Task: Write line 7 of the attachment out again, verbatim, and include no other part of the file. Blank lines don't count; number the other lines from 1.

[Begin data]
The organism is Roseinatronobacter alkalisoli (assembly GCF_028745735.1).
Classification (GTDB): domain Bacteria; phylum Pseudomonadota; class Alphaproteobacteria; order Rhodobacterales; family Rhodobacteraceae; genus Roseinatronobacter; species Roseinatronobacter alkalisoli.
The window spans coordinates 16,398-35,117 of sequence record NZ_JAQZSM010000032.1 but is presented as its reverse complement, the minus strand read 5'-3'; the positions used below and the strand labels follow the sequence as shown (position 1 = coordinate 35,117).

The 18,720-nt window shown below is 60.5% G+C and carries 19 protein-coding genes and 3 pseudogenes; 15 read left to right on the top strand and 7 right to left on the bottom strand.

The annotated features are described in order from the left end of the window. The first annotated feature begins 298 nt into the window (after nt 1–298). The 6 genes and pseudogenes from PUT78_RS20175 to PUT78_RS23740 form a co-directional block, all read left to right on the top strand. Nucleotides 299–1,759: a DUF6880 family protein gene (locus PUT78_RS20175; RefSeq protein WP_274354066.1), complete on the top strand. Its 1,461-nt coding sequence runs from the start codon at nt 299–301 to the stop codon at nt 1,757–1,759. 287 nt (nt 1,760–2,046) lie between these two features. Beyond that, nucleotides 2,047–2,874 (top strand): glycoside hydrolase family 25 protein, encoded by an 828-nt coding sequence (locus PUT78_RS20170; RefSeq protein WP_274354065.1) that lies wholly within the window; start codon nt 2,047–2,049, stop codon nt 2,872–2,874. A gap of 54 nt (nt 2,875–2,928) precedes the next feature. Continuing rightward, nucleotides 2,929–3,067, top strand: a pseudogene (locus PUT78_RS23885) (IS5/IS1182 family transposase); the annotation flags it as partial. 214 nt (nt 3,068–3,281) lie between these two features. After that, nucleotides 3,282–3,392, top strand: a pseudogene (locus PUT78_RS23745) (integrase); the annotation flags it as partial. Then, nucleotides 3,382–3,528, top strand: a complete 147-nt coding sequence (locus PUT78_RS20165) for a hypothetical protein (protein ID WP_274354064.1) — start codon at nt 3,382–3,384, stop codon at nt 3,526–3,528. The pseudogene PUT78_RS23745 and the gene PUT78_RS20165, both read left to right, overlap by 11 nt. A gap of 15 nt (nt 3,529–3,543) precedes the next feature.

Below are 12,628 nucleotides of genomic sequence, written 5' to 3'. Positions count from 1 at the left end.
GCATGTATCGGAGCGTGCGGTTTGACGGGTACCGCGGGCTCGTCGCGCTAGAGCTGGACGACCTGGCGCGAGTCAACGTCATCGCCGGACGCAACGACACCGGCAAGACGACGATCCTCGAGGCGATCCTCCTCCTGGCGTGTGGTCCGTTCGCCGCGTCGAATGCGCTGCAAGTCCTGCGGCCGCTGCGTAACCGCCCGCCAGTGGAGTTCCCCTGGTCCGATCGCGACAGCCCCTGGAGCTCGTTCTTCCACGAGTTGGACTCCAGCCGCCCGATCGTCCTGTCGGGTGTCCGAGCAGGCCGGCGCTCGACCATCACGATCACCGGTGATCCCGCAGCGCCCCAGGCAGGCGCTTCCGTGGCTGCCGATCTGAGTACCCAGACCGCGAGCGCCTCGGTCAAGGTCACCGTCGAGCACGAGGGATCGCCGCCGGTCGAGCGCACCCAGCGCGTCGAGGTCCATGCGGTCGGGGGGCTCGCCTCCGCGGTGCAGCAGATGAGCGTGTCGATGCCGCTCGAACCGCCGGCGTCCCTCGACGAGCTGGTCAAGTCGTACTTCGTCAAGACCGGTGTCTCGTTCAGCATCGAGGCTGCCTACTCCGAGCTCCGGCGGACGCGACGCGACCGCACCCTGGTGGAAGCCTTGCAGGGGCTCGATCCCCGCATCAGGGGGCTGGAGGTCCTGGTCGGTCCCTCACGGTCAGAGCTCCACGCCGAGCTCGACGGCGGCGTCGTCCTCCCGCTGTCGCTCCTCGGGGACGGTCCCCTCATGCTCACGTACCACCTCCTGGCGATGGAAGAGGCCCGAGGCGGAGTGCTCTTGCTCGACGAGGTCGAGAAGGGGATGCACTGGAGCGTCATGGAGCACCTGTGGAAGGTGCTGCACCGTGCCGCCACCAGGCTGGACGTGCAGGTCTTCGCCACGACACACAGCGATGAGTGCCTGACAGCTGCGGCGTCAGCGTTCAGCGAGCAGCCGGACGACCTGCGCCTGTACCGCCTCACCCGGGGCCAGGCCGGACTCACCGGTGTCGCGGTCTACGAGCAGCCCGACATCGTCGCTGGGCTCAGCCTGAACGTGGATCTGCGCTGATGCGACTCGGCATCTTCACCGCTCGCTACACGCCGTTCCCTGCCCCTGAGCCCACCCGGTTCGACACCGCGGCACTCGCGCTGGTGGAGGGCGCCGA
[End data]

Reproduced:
GCATGTATCGGAGCGTGCGGTTTGACGGGTACCGCGGGCTCGTCGCGCTAGAGCTGGACGACCTGGCGCGAGTCAACGTCATCGCCGGACGCAACGACACCGGCAAGACGACGATCCTCGAGGCGATCCTCCTCCTGGCGTGTGGTCCGTTCGCCGCGTCGAATGCGCTGCAAGTCCTGCGGCCGCTGCGTAACCGCCCGCCAGTGGAGTTCCCCTGGTCCGATCGCGACAGCCCCTGGAGCTCGTTCTTCCACGAGTTGGACTCCAGCCGCCCGATCGTCCTGTCGGGTGTCCGAGCAGGCCGGCGCTCGACCATCACGATCACCGGTGATCCCGCAGCGCCCCAGGCAGGCGCTTCCGTGGCTGCCGATCTGAGTACCCAGACCGCGAGCGCCTCGGTCAAGGTCACCGTCGAGCACGAGGGATCGCCGCCGGTCGAGCGCACCCAGCGCGTCGAGGTCCATGCGGTCGGGGGGCTCGCCTCCGCGGTGCAGCAGATGAGCGTGTCGATGCCGCTCGAACCGCCGGCGTCCCTCGACGAGCTGGTCAAGTCGTACTTCGTCAAGACCGGTGTCTCGTTCAGCATCGAGGCTGCCTACTCCGAGCTCCGGCGGACGCGACGCGACCGCACCCTGGTGGAAGCCTTGCAGGGGCTCGATCCCCGCATCAGGGGGCTGGAGGTCCTGGTCGGTCCCTCACGGTCAGAGCTCCACGCCGAGCTCGACGGCGGCGTCGTCCTCCCGCTGTCGCTCCTCGGGGACGGTCCCCTCATGCTCACGTACCACCTCCTGGCGATGGAAGAGGCCCGAGGCGGAGTGCTCTTGCTCGACGAGGTCGAGAAGGGGATGCACTGGAGCGTCATGGAGCACCTGTGGAAGGTGCTGCACCGTGCCGCCACCAGGCTGGACGTGCAGGTCTTCGCCACGACACACAGCGATGAGTGCCTGACAGCTGCGGCGTCAGCGTTCAGCGAGCAGCCGGACGACCTGCGCCTGTACCGCCTCACCCGGGGCCAGGCCGGACTCACCGGTGTCGCGGTCTACGAGCAGCCCGACATCGTCGCTGGGCTCAGCCTGAACGTGGATCTGCGCTGATGCGACTCGGCATCTTCACCGCTCGCTACACGCCGTTCCCTGCCCCTGAGCCCACCCGGTTCGACACCGCGGCACTCGCGCTGGTGGAGGGCGCCGA